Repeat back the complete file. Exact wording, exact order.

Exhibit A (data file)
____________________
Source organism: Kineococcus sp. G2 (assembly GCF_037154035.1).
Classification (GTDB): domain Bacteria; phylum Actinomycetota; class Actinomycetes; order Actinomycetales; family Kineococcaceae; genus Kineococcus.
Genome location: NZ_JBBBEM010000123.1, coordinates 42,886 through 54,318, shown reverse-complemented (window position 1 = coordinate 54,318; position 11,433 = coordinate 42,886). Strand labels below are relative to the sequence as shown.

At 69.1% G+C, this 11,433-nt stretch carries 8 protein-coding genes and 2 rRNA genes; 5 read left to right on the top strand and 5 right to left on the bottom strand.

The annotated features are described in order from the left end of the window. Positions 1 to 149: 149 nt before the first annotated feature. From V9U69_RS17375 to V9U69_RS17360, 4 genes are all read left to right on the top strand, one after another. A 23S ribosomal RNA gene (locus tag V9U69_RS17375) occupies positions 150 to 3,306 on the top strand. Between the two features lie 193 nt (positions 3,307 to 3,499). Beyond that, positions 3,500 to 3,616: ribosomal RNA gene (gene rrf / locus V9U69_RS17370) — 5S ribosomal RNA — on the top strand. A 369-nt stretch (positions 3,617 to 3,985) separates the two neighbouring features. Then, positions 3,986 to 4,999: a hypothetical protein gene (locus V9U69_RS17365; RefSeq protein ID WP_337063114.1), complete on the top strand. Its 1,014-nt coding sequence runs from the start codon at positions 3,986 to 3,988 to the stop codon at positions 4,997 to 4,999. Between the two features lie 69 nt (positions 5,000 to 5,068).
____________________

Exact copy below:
Source organism: Kineococcus sp. G2 (assembly GCF_037154035.1).
Classification (GTDB): domain Bacteria; phylum Actinomycetota; class Actinomycetes; order Actinomycetales; family Kineococcaceae; genus Kineococcus.
Genome location: NZ_JBBBEM010000123.1, coordinates 42,886 through 54,318, shown reverse-complemented (window position 1 = coordinate 54,318; position 11,433 = coordinate 42,886). Strand labels below are relative to the sequence as shown.

At 69.1% G+C, this 11,433-nt stretch carries 8 protein-coding genes and 2 rRNA genes; 5 read left to right on the top strand and 5 right to left on the bottom strand.

The annotated features are described in order from the left end of the window. Positions 1 to 149: 149 nt before the first annotated feature. From V9U69_RS17375 to V9U69_RS17360, 4 genes are all read left to right on the top strand, one after another. A 23S ribosomal RNA gene (locus tag V9U69_RS17375) occupies positions 150 to 3,306 on the top strand. Between the two features lie 193 nt (positions 3,307 to 3,499). Beyond that, positions 3,500 to 3,616: ribosomal RNA gene (gene rrf / locus V9U69_RS17370) — 5S ribosomal RNA — on the top strand. A 369-nt stretch (positions 3,617 to 3,985) separates the two neighbouring features. Then, positions 3,986 to 4,999: a hypothetical protein gene (locus V9U69_RS17365; RefSeq protein ID WP_337063114.1), complete on the top strand. Its 1,014-nt coding sequence runs from the start codon at positions 3,986 to 3,988 to the stop codon at positions 4,997 to 4,999. Between the two features lie 69 nt (positions 5,000 to 5,068).